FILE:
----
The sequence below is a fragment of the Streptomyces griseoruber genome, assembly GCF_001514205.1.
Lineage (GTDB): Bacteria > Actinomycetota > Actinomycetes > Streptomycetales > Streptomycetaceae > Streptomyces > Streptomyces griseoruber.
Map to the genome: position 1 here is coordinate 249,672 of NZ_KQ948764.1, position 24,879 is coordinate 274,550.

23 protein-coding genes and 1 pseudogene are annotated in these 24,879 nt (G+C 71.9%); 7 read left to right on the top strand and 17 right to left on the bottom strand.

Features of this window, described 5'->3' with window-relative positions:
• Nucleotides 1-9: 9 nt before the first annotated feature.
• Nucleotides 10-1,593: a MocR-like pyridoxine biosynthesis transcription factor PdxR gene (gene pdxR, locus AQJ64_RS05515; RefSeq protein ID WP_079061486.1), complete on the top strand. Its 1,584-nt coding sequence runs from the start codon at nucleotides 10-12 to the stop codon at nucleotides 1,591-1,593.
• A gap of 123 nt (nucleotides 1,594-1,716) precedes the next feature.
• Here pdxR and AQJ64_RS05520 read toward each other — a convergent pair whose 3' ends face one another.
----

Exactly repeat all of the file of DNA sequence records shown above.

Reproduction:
The sequence below is a fragment of the Streptomyces griseoruber genome, assembly GCF_001514205.1.
Lineage (GTDB): Bacteria > Actinomycetota > Actinomycetes > Streptomycetales > Streptomycetaceae > Streptomyces > Streptomyces griseoruber.
Map to the genome: position 1 here is coordinate 249,672 of NZ_KQ948764.1, position 24,879 is coordinate 274,550.

23 protein-coding genes and 1 pseudogene are annotated in these 24,879 nt (G+C 71.9%); 7 read left to right on the top strand and 17 right to left on the bottom strand.

Features of this window, described 5'->3' with window-relative positions:
• Nucleotides 1-9: 9 nt before the first annotated feature.
• Nucleotides 10-1,593: a MocR-like pyridoxine biosynthesis transcription factor PdxR gene (gene pdxR, locus AQJ64_RS05515; RefSeq protein ID WP_079061486.1), complete on the top strand. Its 1,584-nt coding sequence runs from the start codon at nucleotides 10-12 to the stop codon at nucleotides 1,591-1,593.
• A gap of 123 nt (nucleotides 1,594-1,716) precedes the next feature.
• Here pdxR and AQJ64_RS05520 read toward each other — a convergent pair whose 3' ends face one another.